Skip to main content

Power and Built Environment Course Delivery: A Modern Solution to Force Majeure

  • 67 Accesses

Abstract

While the pandemic has seen dramatic changes to higher education delivery and strategy in the past few years, there appears to be a certain continuity in the functioning of power relations in pedagogy. It is argued that teaching and learning online, which was accelerated by the pandemic, transformed not only how education was organised and delivered, and raised expectations about increased transparency, accountability, service orientation, and civic participation but also exacerbated associated fears concerning surveillance and control, privacy issues, power relations, and inequalities. Consequently, Michel Foucault’s critical studies concerning regimes of power are of particular interest when applied to teaching and learning in creative sectors such as Built Environment and Construction in Higher Education Institution (HEI) settings. Teaching Built Environment and Construction courses online has always been seen as pivotal but faced some challenges during the shift to online teaching across HEIs in the UK. It has long been argued that the development of construction professionals requires utilising digital technologies, which can be achieved by working remotely. Equally, there is a vital need to be present and witness the physical development of products and operations in the form of structures. This chapter utilises Foucault’s conception of power relations and governmentality to explore how micro-level techniques of power, such as surveillance, manifested during the pandemic, particularly in the Built Environment and Construction in HEI settings, and created resistance, advocacy, and regulation among the key stakeholders, particularly academics. In this context, we look at Foucault's notions of governmentality and control and how they might be used to critically view managerialism as a manifestation or practice of surveillance. Subsequently, the chapter argues that the new ‘managerialism’ that emerged during the pandemic acts as an emergent and increasingly rationalised and complicated power and control technology that operates at various levels on the individual, both educator and learner, and the broader institution.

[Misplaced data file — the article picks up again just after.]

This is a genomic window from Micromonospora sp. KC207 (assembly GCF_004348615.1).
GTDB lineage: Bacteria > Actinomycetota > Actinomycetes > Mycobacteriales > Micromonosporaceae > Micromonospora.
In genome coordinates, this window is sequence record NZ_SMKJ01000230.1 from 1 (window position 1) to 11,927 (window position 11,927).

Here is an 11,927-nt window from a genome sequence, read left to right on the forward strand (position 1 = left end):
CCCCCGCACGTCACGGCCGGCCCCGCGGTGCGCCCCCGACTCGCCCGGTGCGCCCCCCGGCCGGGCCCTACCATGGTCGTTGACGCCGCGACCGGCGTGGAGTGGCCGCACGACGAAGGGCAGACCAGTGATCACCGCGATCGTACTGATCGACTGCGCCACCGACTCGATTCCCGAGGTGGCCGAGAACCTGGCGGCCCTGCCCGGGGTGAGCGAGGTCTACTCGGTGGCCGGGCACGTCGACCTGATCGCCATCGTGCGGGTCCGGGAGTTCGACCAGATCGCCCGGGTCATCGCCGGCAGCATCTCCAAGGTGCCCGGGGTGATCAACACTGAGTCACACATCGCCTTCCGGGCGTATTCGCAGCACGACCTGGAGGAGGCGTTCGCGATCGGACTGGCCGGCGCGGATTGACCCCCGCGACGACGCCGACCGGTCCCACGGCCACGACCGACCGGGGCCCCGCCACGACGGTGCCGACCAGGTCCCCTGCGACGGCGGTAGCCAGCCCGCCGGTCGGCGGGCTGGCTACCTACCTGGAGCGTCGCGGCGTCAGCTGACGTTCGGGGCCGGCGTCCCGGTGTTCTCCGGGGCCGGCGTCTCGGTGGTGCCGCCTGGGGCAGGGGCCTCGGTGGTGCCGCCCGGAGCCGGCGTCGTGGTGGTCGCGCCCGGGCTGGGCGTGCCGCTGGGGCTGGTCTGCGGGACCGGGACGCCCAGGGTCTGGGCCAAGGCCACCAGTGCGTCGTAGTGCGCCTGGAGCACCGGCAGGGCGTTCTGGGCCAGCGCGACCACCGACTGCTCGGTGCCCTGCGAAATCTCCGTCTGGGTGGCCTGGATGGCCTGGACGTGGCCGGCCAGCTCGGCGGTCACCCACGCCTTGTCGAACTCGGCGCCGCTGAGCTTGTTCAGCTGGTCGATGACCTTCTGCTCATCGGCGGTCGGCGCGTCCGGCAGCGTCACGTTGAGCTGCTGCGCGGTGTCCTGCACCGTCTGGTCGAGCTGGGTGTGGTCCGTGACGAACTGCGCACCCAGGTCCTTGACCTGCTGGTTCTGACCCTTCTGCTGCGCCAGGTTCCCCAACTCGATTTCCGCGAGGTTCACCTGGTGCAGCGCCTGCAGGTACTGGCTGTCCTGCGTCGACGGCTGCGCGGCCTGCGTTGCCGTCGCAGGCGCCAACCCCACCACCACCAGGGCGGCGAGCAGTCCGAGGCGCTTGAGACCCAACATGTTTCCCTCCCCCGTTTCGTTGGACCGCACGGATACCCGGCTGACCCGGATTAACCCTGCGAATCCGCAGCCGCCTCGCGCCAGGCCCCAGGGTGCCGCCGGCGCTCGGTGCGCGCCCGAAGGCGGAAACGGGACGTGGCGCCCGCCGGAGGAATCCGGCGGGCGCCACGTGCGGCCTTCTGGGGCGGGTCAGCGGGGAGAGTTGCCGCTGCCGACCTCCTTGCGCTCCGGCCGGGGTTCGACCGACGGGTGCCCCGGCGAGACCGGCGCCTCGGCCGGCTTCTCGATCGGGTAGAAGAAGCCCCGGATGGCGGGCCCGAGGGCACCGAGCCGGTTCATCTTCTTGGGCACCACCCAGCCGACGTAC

Keywords

This is a preview of subscription content, log in via an institution.

Buying options

Chapter
USD   29.95
Price excludes VAT (USA)
  • Available as PDF
  • Read on any device
  • Instant download
  • Own it forever
eBook
USD   149.00
Price excludes VAT (USA)
  • Available as EPUB and PDF
  • Read on any device
  • Instant download
  • Own it forever
Hardcover Book
USD   199.99
Price excludes VAT (USA)
  • Durable hardcover edition
  • Dispatched in 3 to 5 business days
  • Free shipping worldwide - see info

Tax calculation will be finalised at checkout

Purchases are for personal use only

Learn about institutional subscriptions

References

  • Abbasnejad, B., Soltani, S., & Wong, P. (2023, February). A systematic review of online learning and teaching strategies during the COVID-19 pandemic: Implications for the construction management sector. Smart and Sustainable Built Environment.

    Google Scholar 

  • Al Mahameed, M., Yates, D., & Gebreiter, F. (2023, February). Management as ideology: “New” managerialism and the corporate university in the period of Covid‐19. Financial Accountability & Management.

    Google Scholar 

  • Anderson, G. L., & Grinberg, J. (1998). Educational administration as a disciplinary practice: Appropriating Foucault’s view of power, discourse, and method. Educational Administration Quarterly, 34(3), 329–353.

    Article  Google Scholar